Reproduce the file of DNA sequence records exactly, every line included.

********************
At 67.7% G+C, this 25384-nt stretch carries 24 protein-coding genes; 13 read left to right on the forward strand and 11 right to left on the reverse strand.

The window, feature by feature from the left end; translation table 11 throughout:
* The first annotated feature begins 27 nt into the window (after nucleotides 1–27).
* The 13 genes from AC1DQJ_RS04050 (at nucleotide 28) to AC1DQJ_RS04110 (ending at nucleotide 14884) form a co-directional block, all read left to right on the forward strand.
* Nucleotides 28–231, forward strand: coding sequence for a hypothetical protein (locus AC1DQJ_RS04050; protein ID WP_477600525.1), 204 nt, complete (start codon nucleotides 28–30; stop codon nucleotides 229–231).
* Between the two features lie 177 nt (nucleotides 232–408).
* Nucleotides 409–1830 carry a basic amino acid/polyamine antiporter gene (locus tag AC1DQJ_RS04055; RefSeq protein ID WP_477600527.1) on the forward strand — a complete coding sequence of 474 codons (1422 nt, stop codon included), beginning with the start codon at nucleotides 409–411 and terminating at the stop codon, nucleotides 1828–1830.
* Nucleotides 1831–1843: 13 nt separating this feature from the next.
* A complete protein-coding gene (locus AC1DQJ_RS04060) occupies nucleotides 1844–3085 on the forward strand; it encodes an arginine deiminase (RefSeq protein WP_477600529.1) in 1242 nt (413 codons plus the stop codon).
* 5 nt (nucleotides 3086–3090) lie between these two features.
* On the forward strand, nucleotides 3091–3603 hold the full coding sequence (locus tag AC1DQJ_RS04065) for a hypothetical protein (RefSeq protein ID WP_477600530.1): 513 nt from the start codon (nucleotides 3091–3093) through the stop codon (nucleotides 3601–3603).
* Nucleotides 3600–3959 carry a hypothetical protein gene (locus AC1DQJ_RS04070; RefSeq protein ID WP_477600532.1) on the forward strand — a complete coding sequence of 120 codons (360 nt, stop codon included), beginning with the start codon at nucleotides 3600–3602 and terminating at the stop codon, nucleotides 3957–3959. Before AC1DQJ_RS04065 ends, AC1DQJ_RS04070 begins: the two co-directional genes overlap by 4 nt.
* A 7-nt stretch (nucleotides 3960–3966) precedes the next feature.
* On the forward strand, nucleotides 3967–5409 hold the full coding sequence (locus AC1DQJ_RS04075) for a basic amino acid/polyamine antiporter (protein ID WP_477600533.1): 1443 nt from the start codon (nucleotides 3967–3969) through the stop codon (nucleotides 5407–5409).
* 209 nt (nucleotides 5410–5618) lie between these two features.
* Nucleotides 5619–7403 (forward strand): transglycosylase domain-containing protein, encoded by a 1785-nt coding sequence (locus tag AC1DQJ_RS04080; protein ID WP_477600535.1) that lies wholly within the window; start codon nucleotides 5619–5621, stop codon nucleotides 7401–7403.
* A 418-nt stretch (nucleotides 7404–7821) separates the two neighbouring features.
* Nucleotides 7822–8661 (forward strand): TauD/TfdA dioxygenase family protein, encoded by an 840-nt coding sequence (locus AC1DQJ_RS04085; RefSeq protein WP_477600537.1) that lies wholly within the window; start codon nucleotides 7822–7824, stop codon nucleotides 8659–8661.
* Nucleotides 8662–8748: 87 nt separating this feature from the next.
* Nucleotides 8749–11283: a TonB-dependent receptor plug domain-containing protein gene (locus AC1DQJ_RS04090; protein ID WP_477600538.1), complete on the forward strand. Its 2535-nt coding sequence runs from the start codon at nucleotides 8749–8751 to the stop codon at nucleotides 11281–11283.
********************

At 67.7% G+C, this 25384-nt stretch carries 24 protein-coding genes; 13 read left to right on the forward strand and 11 right to left on the reverse strand.

The window, feature by feature from the left end; translation table 11 throughout:
* The first annotated feature begins 27 nt into the window (after nucleotides 1–27).
* The 13 genes from AC1DQJ_RS04050 (at nucleotide 28) to AC1DQJ_RS04110 (ending at nucleotide 14884) form a co-directional block, all read left to right on the forward strand.
* Nucleotides 28–231, forward strand: coding sequence for a hypothetical protein (locus AC1DQJ_RS04050; protein ID WP_477600525.1), 204 nt, complete (start codon nucleotides 28–30; stop codon nucleotides 229–231).
* Between the two features lie 177 nt (nucleotides 232–408).
* Nucleotides 409–1830 carry a basic amino acid/polyamine antiporter gene (locus tag AC1DQJ_RS04055; RefSeq protein ID WP_477600527.1) on the forward strand — a complete coding sequence of 474 codons (1422 nt, stop codon included), beginning with the start codon at nucleotides 409–411 and terminating at the stop codon, nucleotides 1828–1830.
* Nucleotides 1831–1843: 13 nt separating this feature from the next.
* A complete protein-coding gene (locus AC1DQJ_RS04060) occupies nucleotides 1844–3085 on the forward strand; it encodes an arginine deiminase (RefSeq protein WP_477600529.1) in 1242 nt (413 codons plus the stop codon).
* 5 nt (nucleotides 3086–3090) lie between these two features.
* On the forward strand, nucleotides 3091–3603 hold the full coding sequence (locus tag AC1DQJ_RS04065) for a hypothetical protein (RefSeq protein ID WP_477600530.1): 513 nt from the start codon (nucleotides 3091–3093) through the stop codon (nucleotides 3601–3603).
* Nucleotides 3600–3959 carry a hypothetical protein gene (locus AC1DQJ_RS04070; RefSeq protein ID WP_477600532.1) on the forward strand — a complete coding sequence of 120 codons (360 nt, stop codon included), beginning with the start codon at nucleotides 3600–3602 and terminating at the stop codon, nucleotides 3957–3959. Before AC1DQJ_RS04065 ends, AC1DQJ_RS04070 begins: the two co-directional genes overlap by 4 nt.
* A 7-nt stretch (nucleotides 3960–3966) precedes the next feature.
* On the forward strand, nucleotides 3967–5409 hold the full coding sequence (locus AC1DQJ_RS04075) for a basic amino acid/polyamine antiporter (protein ID WP_477600533.1): 1443 nt from the start codon (nucleotides 3967–3969) through the stop codon (nucleotides 5407–5409).
* 209 nt (nucleotides 5410–5618) lie between these two features.
* Nucleotides 5619–7403 (forward strand): transglycosylase domain-containing protein, encoded by a 1785-nt coding sequence (locus tag AC1DQJ_RS04080; protein ID WP_477600535.1) that lies wholly within the window; start codon nucleotides 5619–5621, stop codon nucleotides 7401–7403.
* A 418-nt stretch (nucleotides 7404–7821) separates the two neighbouring features.
* Nucleotides 7822–8661 (forward strand): TauD/TfdA dioxygenase family protein, encoded by an 840-nt coding sequence (locus AC1DQJ_RS04085; RefSeq protein WP_477600537.1) that lies wholly within the window; start codon nucleotides 7822–7824, stop codon nucleotides 8659–8661.
* Nucleotides 8662–8748: 87 nt separating this feature from the next.
* Nucleotides 8749–11283: a TonB-dependent receptor plug domain-containing protein gene (locus AC1DQJ_RS04090; protein ID WP_477600538.1), complete on the forward strand. Its 2535-nt coding sequence runs from the start codon at nucleotides 8749–8751 to the stop codon at nucleotides 11281–11283.